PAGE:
An open letter to the Editor of the Harold
Exalted Excellence (from whom effulgence beams),
Long have we romped in the corridors of power and caroused in the bear pits of media, heedless of propriety or reputation. It has been a good innings, great leader, a yabba-dabba-doo time.
We have loosened the corsets of rectitude and drained shock horror's inky cup. Many's the jape we've shared, your grace, two tousle-haired scribes, Tim Sawyer and Hick Finn, gleefully dropping frogs down the britches of the self-inflated.
And much fun it has been, a glorious romp, a rampant revel. We have left no turd unstoned, no secret unexposed. We have made a beeline for the headline every time, without a second thought.
But, alas, your highness, it's got to stop.
As the Friesian said to the Jersey,
"Our wheys must part."
We can't go on mooting like this. Disturbing news has reached me. News that requires a complete rethink of our roles and responsibilities, sir.
It turns out that the Southern Cross Healthcare Group have been doing surveys, sir. And the news is not good. It turns out that Aucklanders are stressed beyond imagining, sir, fraught, tense, pressured and perplexed.
Thirty-two per cent of Super Citizens are thus indisposed. They may be hanging on to the jockstrap of sanity, sir, but their grip is feeble - and weakening by the hour.
And there is worse news yet in the Southern Cross survey. Aucklanders' work-life balance is a mess, your eminence. In fact, their work-life balance is so unbalanced it makes Titewhai Harawira look like a vision of moderation - the kuia who cares, as that famous freedom fighter, Hone Harosama, might say.
And because they're so stressed and unbalanced on the work-life front, Aucklanders are spurning fruit and vege and scoffing more takeaways than folk elsewhere; a Double Down in the heart department, surely, with cholesterol and constipation looming as scourges for the arteries and bowels of tomorrow.
About the only thing Aucklanders aren't doing is drinking - or not as much as they do in Wellington.
Well, sir, we both know why people drink in Wellington. Because it's there. What's more, it's safe to assume that if Aucklanders aren't drinking it's only because you can't sip and snort at the same time. Cocaine is the cocktail of choice in Grey Lynn, sir. Reefers rule in Remuera.
As for Titirangi, well, the less said the better. But here's the rub, sir. I blame us. This catalogue of calamities hasn't just grown, like a behavioural Topsy. It is a manufactured thing, sir, and, what's worse, it's our manufactured thing. We have done this. It's our fault. Ignoring the effect on the Harold's fragile readers, we have relentlessly pursued the awful and aberrant. Now Auckland's paying the price.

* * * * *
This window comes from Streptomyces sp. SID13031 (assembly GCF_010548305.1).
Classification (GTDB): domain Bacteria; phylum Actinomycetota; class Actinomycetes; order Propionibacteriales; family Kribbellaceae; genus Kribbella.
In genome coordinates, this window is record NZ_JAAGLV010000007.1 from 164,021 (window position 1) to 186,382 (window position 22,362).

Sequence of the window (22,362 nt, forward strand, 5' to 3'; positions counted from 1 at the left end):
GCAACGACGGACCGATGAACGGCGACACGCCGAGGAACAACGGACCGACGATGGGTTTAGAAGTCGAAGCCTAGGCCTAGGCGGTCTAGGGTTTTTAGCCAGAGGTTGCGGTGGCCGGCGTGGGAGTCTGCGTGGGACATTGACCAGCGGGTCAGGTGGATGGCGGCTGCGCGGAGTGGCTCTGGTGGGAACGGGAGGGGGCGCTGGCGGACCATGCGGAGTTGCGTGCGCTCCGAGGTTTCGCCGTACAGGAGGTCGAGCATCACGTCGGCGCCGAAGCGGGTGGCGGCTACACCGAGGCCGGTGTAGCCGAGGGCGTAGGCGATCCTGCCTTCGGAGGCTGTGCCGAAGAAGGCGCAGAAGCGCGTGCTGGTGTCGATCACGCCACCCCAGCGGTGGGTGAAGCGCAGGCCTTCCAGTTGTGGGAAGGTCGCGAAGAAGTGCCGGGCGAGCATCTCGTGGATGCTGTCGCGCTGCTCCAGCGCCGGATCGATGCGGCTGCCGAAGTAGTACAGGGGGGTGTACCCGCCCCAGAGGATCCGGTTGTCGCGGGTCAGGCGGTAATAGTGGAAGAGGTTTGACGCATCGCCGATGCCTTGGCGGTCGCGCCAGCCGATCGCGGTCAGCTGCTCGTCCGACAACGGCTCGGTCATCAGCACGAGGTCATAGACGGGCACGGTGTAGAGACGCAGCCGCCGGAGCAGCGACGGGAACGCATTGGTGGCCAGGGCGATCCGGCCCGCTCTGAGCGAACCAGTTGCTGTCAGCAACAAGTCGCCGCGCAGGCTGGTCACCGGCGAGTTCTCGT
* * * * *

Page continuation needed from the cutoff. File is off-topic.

Imagine if you will, sir. It's morning. The sun is shining. We are in Pakuranga, in the bedroom of Mr and Mrs X, who have no inkling of how stressed and unbalanced they are. They think all is well. And today it is. Beneath a rumpled sheet, we see Mr X - a senior executive in Team McMillan BMW's Donations Division - contentedly combing the hairs on his chest.
Mrs X returns to the bedchamber, wearing little more than a smile as she recalls their night of conjugal bliss. On the tray she carries are Mr X's breakfast and today's edition of the Harold. As he bites into his reheated Double Down "no unnecessary bits, just chicken and bacon and goodness" Mr X opens the paper, only to find, across the front page: Brash confession - "I am Helen Clark's love child"
Desperate to restore his equilibrium, Mr X turns to Page 3: New research - life causes death closely followed by Al-Qaeda threatens more prime time cooking shows and Ring predicts tsunami coming - after giant eruption
Instantly, his stress levels soar. He snaps at his wife. She gets a job and becomes unbalanced. They turn to takeaways for consolation. Someone suggests they should move to Wellington so they can drink more.
We've caused this, sir. We are to blame. We are the merchants of stress and bearers of bad tidings. It must stop. Let's forget about deadlines and focus on lifelines, treat the news as medication, stress relief, a public health initiative. We need stories to gladden the heart, sir. More gain, less pain.
Make it up, if we must. But let's make the commitment.
Titewhai Harawira snogs Pita Sharples; outbreak of niceness in Act Party. More of that, sir. Less of the other. $1,000,000 for each of us - English says, "what the hell, you deserve it" It may not be true, but it will cheer people up. BROCCOLI IS THE NEW VIAGRA.
Try it, sir. Not broccoli, you don't need to, but the new approach. Do it, sir. For the people. For Auckland.
Yours in endless awe,